why is it called 12 lead ecg

What Is a 12 Lead ECG? A 12-lead (ECG) is a medical test that is recorded using leads, or nodes, attached to the body. Electrocardiograms, sometimes referred to as ECGs, capture the electrical activity of the heart and transfer it to graphed paper. The results can then be analysed by medical professionals, such as, cardiac nurses and technicians. You may receive an ECG as part of a at your health professional's office or during a series of tests at a hospital or clinic. An Check the heart's electrical activity. Find the cause of unexplained, which could be caused by a, inflammation of the sac surrounding the heart (
), or. Find the cause of symptoms of, such as shortness of breath, or rapid, irregular heartbeats (palpitations). Find out if the walls of the heart chambers are too thick (hypertrophied). Check how well medicines are working and whether they are causing side effects that affect the heart. Check how well mechanical devices that are implanted in the heart, such as, are working to control a normal heartbeat. Check the health of the heart when other diseases or conditions are present, such as, cigarette, or a family history of early heart disease. Ensure you shower without applying any moisturisers, creams or powders. You may be asked to remove all jewellery from your neck, arms, and wrists. Men are usually bare-chested during the test. Women may often wear a bra, T-shirt, or gown. How Is It Done? Although it is called a 12-lead ECG, it uses only 10 electrodes.


Certain electrodes are part of two pairs and thus provide two leads. Electrodes typically are self-adhesive pads with a conducting gel in the center. The electrodes snap onto the cables connected to the or heart monitor. Electrode placement for a 12-lead ECG is standard, with leads placed on the left and right arm and left and right leg. Another pair of electrodes is placed between the fourth and fifth ribs on the left and right side of the sternum. A single electrode is positioned between this pair of electrodes on the fourth. An eighth electrode is placed between the fifth and sixth ribs at the mid-clavicular line, the imaginary reference line that extends down from the middle of the clavicle. The ninth electrode is positioned in line horizontally with the eighth electrode but in the anterior axillary line or the imaginary reference line running southward from the point where the collarbone and arm meet. A final electrode is placed on the same horizontal line as the eighth and ninth electrodes but oriented with the midaxillary line, the imaginary reference point straight down from the patients armpit. What Are the Risks? There are no known risks associated with electrocardiograms. How do I get my results? A report will be sent to your referring doctor, usually within 24 hours. Your doctor will discuss your results at your next appointment. If you require your report sooner please inform either the reception staff or the technician.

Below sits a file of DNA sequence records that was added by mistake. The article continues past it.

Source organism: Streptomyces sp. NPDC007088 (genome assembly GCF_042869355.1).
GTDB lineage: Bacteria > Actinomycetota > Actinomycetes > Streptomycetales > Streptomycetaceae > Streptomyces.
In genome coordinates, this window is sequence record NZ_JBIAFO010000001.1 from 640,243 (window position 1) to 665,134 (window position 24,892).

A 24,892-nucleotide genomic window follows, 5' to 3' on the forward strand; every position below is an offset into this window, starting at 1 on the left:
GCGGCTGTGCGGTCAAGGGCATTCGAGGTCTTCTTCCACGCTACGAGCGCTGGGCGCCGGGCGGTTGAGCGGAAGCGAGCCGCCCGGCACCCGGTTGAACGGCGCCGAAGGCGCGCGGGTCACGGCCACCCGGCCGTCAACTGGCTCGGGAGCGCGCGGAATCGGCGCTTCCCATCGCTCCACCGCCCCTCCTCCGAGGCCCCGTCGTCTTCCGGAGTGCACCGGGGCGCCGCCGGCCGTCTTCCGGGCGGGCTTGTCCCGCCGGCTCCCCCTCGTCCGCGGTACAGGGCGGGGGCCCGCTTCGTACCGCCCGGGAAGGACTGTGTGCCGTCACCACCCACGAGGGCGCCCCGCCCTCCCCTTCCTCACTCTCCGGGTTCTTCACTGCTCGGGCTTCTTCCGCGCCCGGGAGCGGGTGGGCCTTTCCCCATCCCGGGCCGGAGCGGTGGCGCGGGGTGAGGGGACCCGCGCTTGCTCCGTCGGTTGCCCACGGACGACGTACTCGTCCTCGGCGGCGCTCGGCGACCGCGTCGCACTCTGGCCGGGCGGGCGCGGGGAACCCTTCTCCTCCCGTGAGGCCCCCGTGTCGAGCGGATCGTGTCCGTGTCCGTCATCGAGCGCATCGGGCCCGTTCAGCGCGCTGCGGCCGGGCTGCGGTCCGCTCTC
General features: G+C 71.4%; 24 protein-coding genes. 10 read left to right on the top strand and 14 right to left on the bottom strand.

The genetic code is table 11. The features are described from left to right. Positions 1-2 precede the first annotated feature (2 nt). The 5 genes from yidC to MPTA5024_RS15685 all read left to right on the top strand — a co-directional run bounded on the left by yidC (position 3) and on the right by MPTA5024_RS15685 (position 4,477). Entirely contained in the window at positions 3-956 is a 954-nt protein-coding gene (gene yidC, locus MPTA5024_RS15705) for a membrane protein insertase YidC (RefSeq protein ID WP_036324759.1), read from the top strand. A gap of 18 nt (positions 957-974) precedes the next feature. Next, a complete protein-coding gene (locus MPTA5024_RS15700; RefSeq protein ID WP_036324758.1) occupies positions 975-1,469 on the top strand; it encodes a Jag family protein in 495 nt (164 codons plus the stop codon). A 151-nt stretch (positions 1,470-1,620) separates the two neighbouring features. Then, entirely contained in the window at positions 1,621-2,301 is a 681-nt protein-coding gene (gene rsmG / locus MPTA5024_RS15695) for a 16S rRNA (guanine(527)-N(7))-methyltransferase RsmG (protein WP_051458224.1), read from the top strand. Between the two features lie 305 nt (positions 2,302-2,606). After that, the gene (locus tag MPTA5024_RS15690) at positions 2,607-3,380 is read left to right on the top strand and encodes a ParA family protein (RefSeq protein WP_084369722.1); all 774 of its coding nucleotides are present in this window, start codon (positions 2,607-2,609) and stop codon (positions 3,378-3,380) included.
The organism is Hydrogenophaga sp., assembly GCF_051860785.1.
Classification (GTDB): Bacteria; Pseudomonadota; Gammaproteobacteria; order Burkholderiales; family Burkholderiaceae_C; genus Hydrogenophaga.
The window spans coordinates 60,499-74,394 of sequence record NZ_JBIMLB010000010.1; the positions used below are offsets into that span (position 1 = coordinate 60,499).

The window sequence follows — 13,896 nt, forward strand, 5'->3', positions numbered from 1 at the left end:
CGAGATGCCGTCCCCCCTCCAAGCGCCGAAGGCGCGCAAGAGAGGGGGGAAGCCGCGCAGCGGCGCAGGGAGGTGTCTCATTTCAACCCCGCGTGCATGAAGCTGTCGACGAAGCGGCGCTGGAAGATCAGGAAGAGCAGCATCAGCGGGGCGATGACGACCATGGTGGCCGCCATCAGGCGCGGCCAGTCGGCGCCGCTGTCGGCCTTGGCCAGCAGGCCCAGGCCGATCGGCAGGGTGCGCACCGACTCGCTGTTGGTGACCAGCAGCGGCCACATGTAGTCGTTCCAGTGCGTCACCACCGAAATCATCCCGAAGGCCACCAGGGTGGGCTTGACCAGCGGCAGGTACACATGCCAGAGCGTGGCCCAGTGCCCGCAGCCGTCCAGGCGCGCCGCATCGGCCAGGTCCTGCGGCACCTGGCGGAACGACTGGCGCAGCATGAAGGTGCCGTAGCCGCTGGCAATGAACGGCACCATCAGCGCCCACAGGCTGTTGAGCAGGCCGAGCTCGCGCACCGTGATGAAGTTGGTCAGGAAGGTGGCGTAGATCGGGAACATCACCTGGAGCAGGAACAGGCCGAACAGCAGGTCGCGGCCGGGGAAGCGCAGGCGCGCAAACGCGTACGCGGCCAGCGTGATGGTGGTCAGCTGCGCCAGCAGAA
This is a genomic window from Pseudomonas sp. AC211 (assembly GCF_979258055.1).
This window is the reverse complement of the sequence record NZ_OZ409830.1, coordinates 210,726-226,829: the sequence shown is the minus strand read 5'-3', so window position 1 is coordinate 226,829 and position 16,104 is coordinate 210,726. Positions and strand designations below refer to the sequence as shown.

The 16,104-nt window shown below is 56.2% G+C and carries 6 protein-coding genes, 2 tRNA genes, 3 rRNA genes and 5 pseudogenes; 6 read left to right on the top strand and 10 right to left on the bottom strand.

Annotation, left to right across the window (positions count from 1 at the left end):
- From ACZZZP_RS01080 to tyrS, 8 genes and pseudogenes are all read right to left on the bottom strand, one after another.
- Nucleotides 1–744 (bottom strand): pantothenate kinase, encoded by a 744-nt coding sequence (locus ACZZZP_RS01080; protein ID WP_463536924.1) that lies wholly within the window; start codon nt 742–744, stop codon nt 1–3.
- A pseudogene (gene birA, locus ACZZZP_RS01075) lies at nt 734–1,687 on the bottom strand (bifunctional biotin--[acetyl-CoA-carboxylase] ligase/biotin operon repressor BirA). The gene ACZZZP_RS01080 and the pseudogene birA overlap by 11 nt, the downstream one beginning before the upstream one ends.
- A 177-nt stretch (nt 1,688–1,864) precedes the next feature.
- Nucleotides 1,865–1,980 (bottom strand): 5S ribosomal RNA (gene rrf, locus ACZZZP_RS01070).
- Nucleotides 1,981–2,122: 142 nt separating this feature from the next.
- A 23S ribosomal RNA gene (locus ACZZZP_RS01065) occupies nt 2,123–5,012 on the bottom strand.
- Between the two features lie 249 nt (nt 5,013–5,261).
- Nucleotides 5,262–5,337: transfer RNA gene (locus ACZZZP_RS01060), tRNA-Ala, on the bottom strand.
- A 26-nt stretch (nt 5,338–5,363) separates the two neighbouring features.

A 12-lead (ECG) is a medical test that is recorded using 12 leads, or nodes, attached to the body. Electrocardiograms, sometimes referred to as ECGs or EKGs, capture the electrical activity of the heart and transfer it to graphed paper. The results can then be analyzed by medical professionals, such as paramedics and. An electrocardiogram captures the electrical charges emitted through the skin during every heartbeat. When the charge of a heart muscle cell depolarizes or reduces to zero, the cell contracts. Healthy hearts display an orderly wave of depolarization that starts in the, moves through the atrium, spreads through the intrinsic conduction system and then passes through the ventricles. A 12-lead ECG detects and amplifies these voltage changes between two electrodes as wavy lines on paper or a monitor screen. Electrodes are commonly placed in pairs, such as on the right leg and left leg. Each pairвs output is called the lead, and it captures heart information from different angles. Unlike 12-lead ECGs, the information recorded by 3- and 5-lead ECGs is rarely printed out and generally is used as a form of continuous monitoring via a screen during transport or hospitalization. Although it is called a 12-lead ECG, it uses only 10 electrodes. Certain electrodes are part of two pairs and thus provide two leads. Electrodes typically are self-adhesive pads with a conducting gel in the center.


The electrodes snap onto the cables connected to the or heart monitor. Electrode placement for a 12-lead ECG is standard, with leads placed on the left and right arm and left and right leg. Another pair of electrodes is placed between the fourth and fifth ribs on the left and right side of the sternum. A single electrode is positioned between this pair of electrodes on the fourth. An eighth electrode is placed between the fifth and sixth ribs at the mid-clavicular line, the imaginary reference line that extends down from the middle of the clavicle. The ninth electrode is positioned in line horizontally with the eighth electrode but in the anterior axillary line or the imaginary reference line running southward from the point where the collarbone and arm meet. A final electrode is placed on the same horizontal line as the eighth and ninth electrodes but oriented with the midaxillary line, the imaginary reference point straight down from the patientвs armpit. Twelve-lead ECGs are used to diagnose heart murmurs and heart attacks. Symptoms that often call for the use of a 12-lead ECG include fainting or collapse, seizures or chest pain. Hospitalized patients or those undergoing surgery also might be monitored with an electrocardiogram. Medical professionals can analyze the electrocardiogram printout to diagnose coronary ischemia, ventricular hypertrophy, hypokalemia, hypercalcemia, hypocalcemia and even specific genetic abnormalities.

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